I was curious to note that FDR’s friend and confidante Daisy Suckley was present when he died. Suckley is the subject of the movie Hyde Park on Hudson (2012) which we saw recently. It is a dramatization of a period in 1939 when King George VI and Queen Elizabeth visited FDR at Springwood in the hopes of gaining American support for Britain while war loomed in Europe. It’s billed as a comedy-drama but succeeds at being neither. Bill Murray is pretty good as Roosevelt; Samuel West and Olivia Coleman are competent at playing the young (and accidental) king and queen, although they certainly can’t compete with Colin Firth and Helena Bonham Carter, and their discomfort at the brash Americanisms they encounter isn’t particularly amusing or convincing. The film actually has an R rating for “brief sexuality,” but it shows no sexuality at all, not even kissing! Suckley is cast as one of FDR’s mistresses, and the most dramatic scene occurs when it is revealed to her that FDR has… other mistresses! But what did she expect?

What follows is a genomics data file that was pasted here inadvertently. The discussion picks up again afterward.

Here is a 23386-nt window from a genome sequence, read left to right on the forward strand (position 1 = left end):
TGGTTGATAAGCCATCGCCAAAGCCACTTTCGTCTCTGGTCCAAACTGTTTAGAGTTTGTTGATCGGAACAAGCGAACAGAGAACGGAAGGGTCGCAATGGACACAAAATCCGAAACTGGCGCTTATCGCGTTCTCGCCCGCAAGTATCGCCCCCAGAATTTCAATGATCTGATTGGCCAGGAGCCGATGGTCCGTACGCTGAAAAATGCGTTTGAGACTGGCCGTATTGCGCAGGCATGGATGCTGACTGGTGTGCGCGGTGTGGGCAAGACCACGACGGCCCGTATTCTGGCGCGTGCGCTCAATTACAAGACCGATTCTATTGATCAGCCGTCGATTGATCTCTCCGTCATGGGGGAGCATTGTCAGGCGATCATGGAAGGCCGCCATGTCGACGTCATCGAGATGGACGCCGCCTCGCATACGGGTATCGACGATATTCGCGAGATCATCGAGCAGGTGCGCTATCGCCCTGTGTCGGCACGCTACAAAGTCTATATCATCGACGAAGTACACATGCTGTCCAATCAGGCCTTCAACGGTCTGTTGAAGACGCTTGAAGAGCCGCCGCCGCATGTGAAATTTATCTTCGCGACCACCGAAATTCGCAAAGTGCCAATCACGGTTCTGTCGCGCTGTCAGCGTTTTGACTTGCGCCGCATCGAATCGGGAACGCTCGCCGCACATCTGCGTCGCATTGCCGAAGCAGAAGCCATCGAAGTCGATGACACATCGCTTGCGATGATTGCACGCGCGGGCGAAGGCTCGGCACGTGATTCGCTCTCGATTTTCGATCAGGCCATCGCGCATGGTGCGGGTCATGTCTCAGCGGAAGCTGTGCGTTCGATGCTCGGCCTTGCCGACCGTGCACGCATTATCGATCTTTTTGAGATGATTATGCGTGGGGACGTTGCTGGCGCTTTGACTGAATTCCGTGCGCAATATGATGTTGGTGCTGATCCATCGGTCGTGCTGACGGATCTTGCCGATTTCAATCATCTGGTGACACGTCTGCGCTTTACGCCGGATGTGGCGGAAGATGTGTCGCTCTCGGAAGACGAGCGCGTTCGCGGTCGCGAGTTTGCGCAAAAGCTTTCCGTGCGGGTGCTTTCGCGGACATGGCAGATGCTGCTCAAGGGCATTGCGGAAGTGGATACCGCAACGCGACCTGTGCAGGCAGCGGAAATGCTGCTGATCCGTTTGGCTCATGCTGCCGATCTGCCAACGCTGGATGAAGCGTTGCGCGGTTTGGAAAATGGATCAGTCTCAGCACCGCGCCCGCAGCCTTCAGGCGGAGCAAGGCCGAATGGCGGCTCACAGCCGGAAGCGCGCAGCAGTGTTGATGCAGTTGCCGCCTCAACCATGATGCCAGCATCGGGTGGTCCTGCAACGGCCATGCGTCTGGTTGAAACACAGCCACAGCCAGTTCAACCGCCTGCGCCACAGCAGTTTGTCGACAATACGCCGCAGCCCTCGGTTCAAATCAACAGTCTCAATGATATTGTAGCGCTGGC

(And, as with all such movies, no real work actually being done. There is a scene when Suckley first arrives at Springwood, and must pass through a room full of functionaries poring over documents and busily telephoning other important people, before she gets to see FDR in his substitute Oval Office and examine his stamp collection. But that’s it. The functionaries never reappear, and for the rest of the movie the president of the United States has all the time in the world to drive around in his car, preside over dinners, wrangle with his mother and wife, etc.)

My wife actually hated Hyde Park on Hudson, especially how it has Suckley making peace with her place in FDR’s regular rotation, and how this was cast as a mature, grown-up attitude. She wondered whether the movie wasn’t funded by MoveOn.org. Thus, I was pleased to learn that most historians reject the idea that FDR’s relationship with Suckley was a sexual one. I reckon what we need is a movie entitled Warm Springs, which would deal with FDR’s time in Georgia and how he learned to sympathize with the common man through his interactions with the locals, with no titillating, invented details about an affair with one of his staffers. 

Newnan, Georgia